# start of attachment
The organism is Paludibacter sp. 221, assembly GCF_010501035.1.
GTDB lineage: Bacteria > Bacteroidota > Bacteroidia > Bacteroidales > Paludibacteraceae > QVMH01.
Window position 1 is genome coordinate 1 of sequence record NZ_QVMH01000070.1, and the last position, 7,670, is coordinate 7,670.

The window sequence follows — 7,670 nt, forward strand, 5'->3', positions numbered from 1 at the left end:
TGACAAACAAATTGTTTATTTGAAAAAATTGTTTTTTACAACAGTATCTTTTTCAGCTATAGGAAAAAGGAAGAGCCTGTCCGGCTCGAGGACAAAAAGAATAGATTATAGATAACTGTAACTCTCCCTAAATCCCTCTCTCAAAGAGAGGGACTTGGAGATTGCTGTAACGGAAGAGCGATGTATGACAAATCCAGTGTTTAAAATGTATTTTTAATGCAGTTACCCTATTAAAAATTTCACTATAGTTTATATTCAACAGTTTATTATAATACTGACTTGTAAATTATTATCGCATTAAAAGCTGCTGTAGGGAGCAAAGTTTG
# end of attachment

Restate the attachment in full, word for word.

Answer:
The organism is Paludibacter sp. 221, assembly GCF_010501035.1.
GTDB lineage: Bacteria > Bacteroidota > Bacteroidia > Bacteroidales > Paludibacteraceae > QVMH01.
Window position 1 is genome coordinate 1 of sequence record NZ_QVMH01000070.1, and the last position, 7,670, is coordinate 7,670.

The window sequence follows — 7,670 nt, forward strand, 5'->3', positions numbered from 1 at the left end:
TGACAAACAAATTGTTTATTTGAAAAAATTGTTTTTTACAACAGTATCTTTTTCAGCTATAGGAAAAAGGAAGAGCCTGTCCGGCTCGAGGACAAAAAGAATAGATTATAGATAACTGTAACTCTCCCTAAATCCCTCTCTCAAAGAGAGGGACTTGGAGATTGCTGTAACGGAAGAGCGATGTATGACAAATCCAGTGTTTAAAATGTATTTTTAATGCAGTTACCCTATTAAAAATTTCACTATAGTTTATATTCAACAGTTTATTATAATACTGACTTGTAAATTATTATCGCATTAAAAGCTGCTGTAGGGAGCAAAGTTTG